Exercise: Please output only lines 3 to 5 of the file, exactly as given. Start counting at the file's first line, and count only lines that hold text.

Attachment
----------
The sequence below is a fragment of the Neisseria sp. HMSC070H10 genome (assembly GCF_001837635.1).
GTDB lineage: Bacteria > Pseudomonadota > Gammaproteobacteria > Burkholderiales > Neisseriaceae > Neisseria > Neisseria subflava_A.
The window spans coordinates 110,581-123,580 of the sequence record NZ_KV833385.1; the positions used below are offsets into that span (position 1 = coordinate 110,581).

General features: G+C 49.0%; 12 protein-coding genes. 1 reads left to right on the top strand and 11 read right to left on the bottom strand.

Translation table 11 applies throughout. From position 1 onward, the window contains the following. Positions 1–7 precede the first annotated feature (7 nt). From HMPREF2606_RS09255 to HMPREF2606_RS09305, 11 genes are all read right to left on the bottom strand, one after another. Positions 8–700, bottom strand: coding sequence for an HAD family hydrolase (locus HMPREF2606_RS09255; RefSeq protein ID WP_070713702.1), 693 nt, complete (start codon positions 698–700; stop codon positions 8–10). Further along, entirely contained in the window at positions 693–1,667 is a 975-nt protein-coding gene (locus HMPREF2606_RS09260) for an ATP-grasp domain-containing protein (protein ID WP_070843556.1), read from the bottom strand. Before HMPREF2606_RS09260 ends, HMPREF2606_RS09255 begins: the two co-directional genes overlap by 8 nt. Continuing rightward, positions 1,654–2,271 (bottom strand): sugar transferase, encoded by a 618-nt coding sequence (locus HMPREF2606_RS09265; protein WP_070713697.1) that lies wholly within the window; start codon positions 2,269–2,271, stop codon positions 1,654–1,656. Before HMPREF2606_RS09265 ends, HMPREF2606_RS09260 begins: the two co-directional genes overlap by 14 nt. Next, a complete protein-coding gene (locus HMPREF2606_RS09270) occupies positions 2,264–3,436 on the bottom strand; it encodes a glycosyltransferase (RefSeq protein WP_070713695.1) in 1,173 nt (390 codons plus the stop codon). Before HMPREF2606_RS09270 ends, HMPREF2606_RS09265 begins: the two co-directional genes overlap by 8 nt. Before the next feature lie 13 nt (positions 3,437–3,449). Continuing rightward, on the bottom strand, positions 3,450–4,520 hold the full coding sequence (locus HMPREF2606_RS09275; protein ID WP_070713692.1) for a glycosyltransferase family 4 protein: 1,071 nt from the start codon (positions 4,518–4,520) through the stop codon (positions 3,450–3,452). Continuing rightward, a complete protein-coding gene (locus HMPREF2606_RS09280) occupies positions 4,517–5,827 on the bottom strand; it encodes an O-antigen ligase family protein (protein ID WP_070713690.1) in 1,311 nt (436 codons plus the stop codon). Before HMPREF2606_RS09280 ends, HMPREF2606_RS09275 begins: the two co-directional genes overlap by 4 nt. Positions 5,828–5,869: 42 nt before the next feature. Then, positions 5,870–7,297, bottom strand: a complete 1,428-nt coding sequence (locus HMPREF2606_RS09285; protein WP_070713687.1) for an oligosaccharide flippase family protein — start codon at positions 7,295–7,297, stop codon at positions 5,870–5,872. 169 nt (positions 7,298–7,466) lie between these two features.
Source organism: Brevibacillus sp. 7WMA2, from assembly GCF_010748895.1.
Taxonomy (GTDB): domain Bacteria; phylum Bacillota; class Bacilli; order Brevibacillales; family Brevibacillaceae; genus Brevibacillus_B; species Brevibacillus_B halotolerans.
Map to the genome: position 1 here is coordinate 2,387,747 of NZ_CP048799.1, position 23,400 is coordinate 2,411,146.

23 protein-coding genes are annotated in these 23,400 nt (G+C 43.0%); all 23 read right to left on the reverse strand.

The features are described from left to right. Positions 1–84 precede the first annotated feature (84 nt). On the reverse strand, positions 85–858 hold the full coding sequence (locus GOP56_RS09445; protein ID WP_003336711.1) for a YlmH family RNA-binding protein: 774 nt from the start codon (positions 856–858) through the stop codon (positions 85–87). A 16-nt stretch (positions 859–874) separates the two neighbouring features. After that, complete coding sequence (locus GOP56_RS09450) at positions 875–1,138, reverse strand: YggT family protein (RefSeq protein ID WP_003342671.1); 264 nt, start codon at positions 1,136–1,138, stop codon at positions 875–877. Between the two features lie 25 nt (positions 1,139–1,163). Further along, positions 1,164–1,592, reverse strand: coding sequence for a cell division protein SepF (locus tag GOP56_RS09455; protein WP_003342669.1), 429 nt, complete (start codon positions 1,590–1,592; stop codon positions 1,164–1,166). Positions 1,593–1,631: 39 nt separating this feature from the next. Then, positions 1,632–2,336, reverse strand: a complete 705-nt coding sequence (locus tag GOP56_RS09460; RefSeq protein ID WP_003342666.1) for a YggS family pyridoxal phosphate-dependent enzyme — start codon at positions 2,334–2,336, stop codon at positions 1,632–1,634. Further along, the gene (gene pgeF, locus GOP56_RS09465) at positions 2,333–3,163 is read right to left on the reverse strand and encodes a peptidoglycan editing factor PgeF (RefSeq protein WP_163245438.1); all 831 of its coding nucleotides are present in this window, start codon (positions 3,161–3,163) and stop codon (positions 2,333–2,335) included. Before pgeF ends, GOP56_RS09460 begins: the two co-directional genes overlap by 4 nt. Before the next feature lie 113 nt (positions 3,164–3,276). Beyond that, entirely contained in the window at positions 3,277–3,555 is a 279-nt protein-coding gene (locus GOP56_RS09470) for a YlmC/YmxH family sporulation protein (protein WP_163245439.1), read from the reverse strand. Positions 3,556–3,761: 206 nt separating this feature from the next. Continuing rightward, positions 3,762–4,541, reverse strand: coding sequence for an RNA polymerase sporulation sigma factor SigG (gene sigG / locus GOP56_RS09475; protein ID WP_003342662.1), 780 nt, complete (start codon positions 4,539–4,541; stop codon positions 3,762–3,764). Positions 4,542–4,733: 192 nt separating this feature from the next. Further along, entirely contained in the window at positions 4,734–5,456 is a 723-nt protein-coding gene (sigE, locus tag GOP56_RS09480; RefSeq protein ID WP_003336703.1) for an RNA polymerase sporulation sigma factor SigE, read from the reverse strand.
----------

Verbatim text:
The window spans coordinates 110,581-123,580 of the sequence record NZ_KV833385.1; the positions used below are offsets into that span (position 1 = coordinate 110,581).

General features: G+C 49.0%; 12 protein-coding genes. 1 reads left to right on the top strand and 11 read right to left on the bottom strand.

Translation table 11 applies throughout. From position 1 onward, the window contains the following. Positions 1–7 precede the first annotated feature (7 nt). From HMPREF2606_RS09255 to HMPREF2606_RS09305, 11 genes are all read right to left on the bottom strand, one after another. Positions 8–700, bottom strand: coding sequence for an HAD family hydrolase (locus HMPREF2606_RS09255; RefSeq protein ID WP_070713702.1), 693 nt, complete (start codon positions 698–700; stop codon positions 8–10). Further along, entirely contained in the window at positions 693–1,667 is a 975-nt protein-coding gene (locus HMPREF2606_RS09260) for an ATP-grasp domain-containing protein (protein ID WP_070843556.1), read from the bottom strand. Before HMPREF2606_RS09260 ends, HMPREF2606_RS09255 begins: the two co-directional genes overlap by 8 nt. Continuing rightward, positions 1,654–2,271 (bottom strand): sugar transferase, encoded by a 618-nt coding sequence (locus HMPREF2606_RS09265; protein WP_070713697.1) that lies wholly within the window; start codon positions 2,269–2,271, stop codon positions 1,654–1,656. Before HMPREF2606_RS09265 ends, HMPREF2606_RS09260 begins: the two co-directional genes overlap by 14 nt. Next, a complete protein-coding gene (locus HMPREF2606_RS09270) occupies positions 2,264–3,436 on the bottom strand; it encodes a glycosyltransferase (RefSeq protein WP_070713695.1) in 1,173 nt (390 codons plus the stop codon). Before HMPREF2606_RS09270 ends, HMPREF2606_RS09265 begins: the two co-directional genes overlap by 8 nt. Before the next feature lie 13 nt (positions 3,437–3,449). Continuing rightward, on the bottom strand, positions 3,450–4,520 hold the full coding sequence (locus HMPREF2606_RS09275; protein ID WP_070713692.1) for a glycosyltransferase family 4 protein: 1,071 nt from the start codon (positions 4,518–4,520) through the stop codon (positions 3,450–3,452). Continuing rightward, a complete protein-coding gene (locus HMPREF2606_RS09280) occupies positions 4,517–5,827 on the bottom strand; it encodes an O-antigen ligase family protein (protein ID WP_070713690.1) in 1,311 nt (436 codons plus the stop codon). Before HMPREF2606_RS09280 ends, HMPREF2606_RS09275 begins: the two co-directional genes overlap by 4 nt. Positions 5,828–5,869: 42 nt before the next feature. Then, positions 5,870–7,297, bottom strand: a complete 1,428-nt coding sequence (locus HMPREF2606_RS09285; protein WP_070713687.1) for an oligosaccharide flippase family protein — start codon at positions 7,295–7,297, stop codon at positions 5,870–5,872. 169 nt (positions 7,298–7,466) lie between these two features.